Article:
Montana introduces new bill to allow states to manage grizzly bears
With the federal government taking possible first steps towards delisting grizzly bears in the Northern Continental Divide and Yellowstone ecosystems, a new bill aims to give states the ability to decide how grizzly bears should be managed. This week, Senate Bill 295 (SB 295) was introduced by the Senate Fish and Game Committee by a bipartisan group of 38 Republican and four Democratic lawmakers.
SB 295, which is sponsored by Montana State Sen. Bruce Gillespie (R-Ethridge), would allow the state’s fish and wildlife commission “the ability to manage grizzly bears should they be delisted,” according to NBC Montana. If approved, the bill would give the commission permission to establish rules that would allow livestock owners the ability to “take lethal action” if the grizzly is found “attacking or killing their livestock,” establish a quota for grizzly killings and provide a direct line for livestock owners to file complaints to Montana Fish, Wildlife and Parks (FWP).
“If we can be 100% certain we are eliminating the grizzly bears responsible for depredations, fewer bears will be removed from the population incidentally, which only makes grizzly bear conservation more successful,” said Trina Jo Bradley, executive director for the Rocky Mountain Front Rangelands Group. “It would also eliminate the issue of generations of problem bears that have been bred on the Rocky Mountain Front.”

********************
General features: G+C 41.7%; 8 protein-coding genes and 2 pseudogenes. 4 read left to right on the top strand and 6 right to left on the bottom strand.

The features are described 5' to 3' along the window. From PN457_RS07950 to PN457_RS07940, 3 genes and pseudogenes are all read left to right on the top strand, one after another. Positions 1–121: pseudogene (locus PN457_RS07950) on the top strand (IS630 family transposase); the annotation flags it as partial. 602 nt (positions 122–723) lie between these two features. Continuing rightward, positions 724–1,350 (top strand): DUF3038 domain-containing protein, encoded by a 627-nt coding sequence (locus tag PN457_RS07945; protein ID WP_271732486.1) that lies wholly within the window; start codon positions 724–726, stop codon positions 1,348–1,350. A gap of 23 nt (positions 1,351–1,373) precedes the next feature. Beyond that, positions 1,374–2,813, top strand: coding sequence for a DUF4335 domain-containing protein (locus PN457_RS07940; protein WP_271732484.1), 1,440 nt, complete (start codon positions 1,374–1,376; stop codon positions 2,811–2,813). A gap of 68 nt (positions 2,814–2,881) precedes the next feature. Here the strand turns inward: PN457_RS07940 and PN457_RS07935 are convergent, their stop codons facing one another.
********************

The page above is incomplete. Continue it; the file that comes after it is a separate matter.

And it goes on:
Supporters of SB 295 include FWP, Montana Woolgrowers Association, Montana Farm Bureau Federation, Montana Stockgrowers Association, Montana Farmers Union, Montana Outfitters and Guides Association, Treasure State Resources Association, Montana Sportsmen for Fish and Wildlife, the city of Choteau and Montana Sportsmen Alliance.
However, there are opponents to the bill who feel that it “prioritizes lethal methods” and could be “exploited by hunters.” The language does not specify whether the proposed “actions” are limited to private land or can take place on both private and public.
“While it sets a quota for the total number of bears that can be killed under this, it continues to have places where it allows bears to be killed that are threatening livestock,” said Nick Gevock, spokesman for the Endangered Species Coalition. “In other places, it allows rancher take outside of any commission-established quota.”
Others against SB 295 include the Montana Wildlife Federation, the Helena Hunters and Anglers Association, Montana Audubon, Montana Sierra Club, Defenders of Wildlife and Explore Livingston.
Stay tuned to GOHUNT for further updates.